Hirsi Ali was awarded a master's degree in political science in September
2000. She had just become a researcher on immigration issues for the Labor
party's think tank when 9/11 occurred. She was riveted by the commentary on the
attacks and dismayed by the general unwillingness of the Dutch, especially in
Labor party circles, to admit the role of religious belief in the motivations
of Osama bin Laden and his ilk--"a little like analyzing Lenin and Stalin
without looking at the works of Karl Marx." She was confident "that a
vast mass of Muslims would see the attacks as justified retaliation against the
infidel enemies of Islam." But she also felt personally challenged.
Listening to bin Laden quoting the Koran in reruns of old interviews, she
dreaded to ask herself: "Did the 9/11 attacks stem from true belief in
true Islam? And if so, what did I think about Islam?"
That November, she attended a public debate on the subject "The West or
Islam: Who Needs a Voltaire?" The first three speakers called for a new
Voltaire in the West, a rational reformer to counter Western arrogance and
neocolonialism and consumerist decadence. Only the last speaker, a refugee from
Iran who taught
law at Amsterdam University,
spoke up for the "critical renewal" of Islam.
During the question and answer period, comment was heavily supportive of the
first view. Finally Hirsi Ali raised her hand. Here is what she said as she
recalled it in her 2007 memoir, Infidel:
Look at how many Voltaires the West has. Don't deny us the right to have our
Voltaire, too. Look at our women, and look at our countries. Look at how we are
all fleeing and asking for refuge here, and how people are now flying planes
into buildings in their madness. Allow us a Voltaire, because we are truly
living in the Dark Ages.
Heads turned. Who was the well-spoken exotic beauty so passionately out of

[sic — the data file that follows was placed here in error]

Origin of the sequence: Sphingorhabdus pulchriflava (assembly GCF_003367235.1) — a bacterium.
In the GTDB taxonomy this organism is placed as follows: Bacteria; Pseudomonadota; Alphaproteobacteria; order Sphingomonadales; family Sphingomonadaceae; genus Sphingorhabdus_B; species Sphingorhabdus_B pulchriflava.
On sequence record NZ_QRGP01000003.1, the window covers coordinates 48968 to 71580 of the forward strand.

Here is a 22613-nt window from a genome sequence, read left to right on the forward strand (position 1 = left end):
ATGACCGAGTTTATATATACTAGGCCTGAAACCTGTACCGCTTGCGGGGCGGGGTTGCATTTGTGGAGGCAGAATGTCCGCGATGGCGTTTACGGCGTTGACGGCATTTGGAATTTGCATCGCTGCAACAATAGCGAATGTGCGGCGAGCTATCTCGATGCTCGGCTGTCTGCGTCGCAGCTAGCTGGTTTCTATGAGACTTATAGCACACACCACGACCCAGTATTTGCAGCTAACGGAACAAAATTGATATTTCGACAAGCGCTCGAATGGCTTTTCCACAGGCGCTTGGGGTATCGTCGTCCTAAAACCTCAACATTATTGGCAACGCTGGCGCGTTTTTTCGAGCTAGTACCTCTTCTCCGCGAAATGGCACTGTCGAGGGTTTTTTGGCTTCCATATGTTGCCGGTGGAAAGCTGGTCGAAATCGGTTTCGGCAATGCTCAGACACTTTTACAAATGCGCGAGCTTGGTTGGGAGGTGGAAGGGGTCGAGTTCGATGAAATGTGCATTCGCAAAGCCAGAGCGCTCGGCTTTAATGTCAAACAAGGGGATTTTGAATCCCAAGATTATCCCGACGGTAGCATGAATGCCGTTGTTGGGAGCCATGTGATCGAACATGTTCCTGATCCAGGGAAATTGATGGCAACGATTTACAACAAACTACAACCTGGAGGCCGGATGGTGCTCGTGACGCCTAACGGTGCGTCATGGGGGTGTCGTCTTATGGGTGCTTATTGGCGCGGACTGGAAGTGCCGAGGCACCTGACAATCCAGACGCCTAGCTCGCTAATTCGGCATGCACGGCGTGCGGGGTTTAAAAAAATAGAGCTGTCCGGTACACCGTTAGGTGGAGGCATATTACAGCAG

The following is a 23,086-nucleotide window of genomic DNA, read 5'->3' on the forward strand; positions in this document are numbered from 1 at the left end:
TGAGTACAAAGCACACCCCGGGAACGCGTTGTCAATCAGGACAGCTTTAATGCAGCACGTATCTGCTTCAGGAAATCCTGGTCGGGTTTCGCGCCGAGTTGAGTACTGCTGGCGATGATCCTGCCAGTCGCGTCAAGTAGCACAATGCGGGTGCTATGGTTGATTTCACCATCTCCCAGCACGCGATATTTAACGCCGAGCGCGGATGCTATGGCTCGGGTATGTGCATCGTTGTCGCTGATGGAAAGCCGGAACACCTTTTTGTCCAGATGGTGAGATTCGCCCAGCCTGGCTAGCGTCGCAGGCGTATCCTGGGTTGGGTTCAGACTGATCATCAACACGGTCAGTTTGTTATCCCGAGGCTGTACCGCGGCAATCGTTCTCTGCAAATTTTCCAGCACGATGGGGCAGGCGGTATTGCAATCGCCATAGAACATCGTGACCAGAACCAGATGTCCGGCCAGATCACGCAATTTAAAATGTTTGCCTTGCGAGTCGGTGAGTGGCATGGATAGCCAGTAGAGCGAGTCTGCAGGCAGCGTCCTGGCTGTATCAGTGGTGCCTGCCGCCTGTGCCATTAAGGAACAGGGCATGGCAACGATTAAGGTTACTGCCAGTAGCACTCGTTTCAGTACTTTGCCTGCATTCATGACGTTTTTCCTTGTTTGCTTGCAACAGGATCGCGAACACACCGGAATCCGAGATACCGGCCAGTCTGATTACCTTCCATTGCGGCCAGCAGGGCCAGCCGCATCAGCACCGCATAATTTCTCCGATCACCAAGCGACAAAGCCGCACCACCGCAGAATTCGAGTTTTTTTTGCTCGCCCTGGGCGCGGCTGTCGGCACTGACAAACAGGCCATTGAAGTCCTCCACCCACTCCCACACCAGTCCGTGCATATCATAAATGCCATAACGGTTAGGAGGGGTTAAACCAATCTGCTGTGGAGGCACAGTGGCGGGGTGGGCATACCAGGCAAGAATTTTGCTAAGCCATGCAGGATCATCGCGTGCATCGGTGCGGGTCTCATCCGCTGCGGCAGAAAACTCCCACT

step with correct opinion? After the discussion, an editor of the newspaper
that had sponsored the panel invited Hirsi Ali to write for his pages. The
process of obtaining clearance from her think tank superiors for a piece
critical of Islam was an education in itself, but the article ran. Letters
poured in, and so did invitations to speak and write and participate in
conferences. Each such opportunity forced Hirsi Ali to further define her
position. There was no turning back. She was launched on the journey that would
lead to her embrace of atheism in the spring of 2002, to death threats from
Islamic extremists, and within 14 months to her election to the Dutch
LIVING WITH DANGER
All his long life as a free man, Frederick Douglass was subject to an endless
succession of slights, humiliations, and exclusions. In tolerant New
Bedford in 1838 with its integrated schools, the white
caulkers in the shipyard where he sought employment refused to work with a
black man, and so Douglass took unskilled jobs at half the pay. In 1865, after
attending Lincoln's second
inauguration, he walked down to the Executive
Mansion--as the White House was
known in those days--and waited with the crowd for admission. The only black
man in line, Douglass was barred entry; practiced at such confrontations,
however, he managed to make his way in to congratulate the president. Decades
later, as an old man addressing the World's Columbian Exposition in 1893, he
was so provoked by jeers and insults from race-baiters in the audience that he
threw down his prepared text and spoke extemporaneously out of his fury for
over an hour--by the end, to thunderous applause.
Sometimes hostility rose to the level of violence. A mob attacked an outdoor
abolition meeting in Pendleton, Indiana,
in 1843. Douglass was nearly killed in the melee; his right hand was broken and
never fully recovered. In 1850, in New York City,
he was dragged off and beaten by a white gang for escorting two white women.
More than two decades later, the house in Rochester,
New York, where the Douglasses had raised
their five children and had lived for nearly 25 years, was burned to the
ground. The authorities attributed the fire to arson, though no perpetrator was
And twice, danger caused Douglass to seek safety abroad. In 1845 and again
in 1859, he found a haven in Britain.
In his early days as an antislavery speaker, Douglass withheld his real name
and that of his owner. But increasingly, he found his bona fides challenged.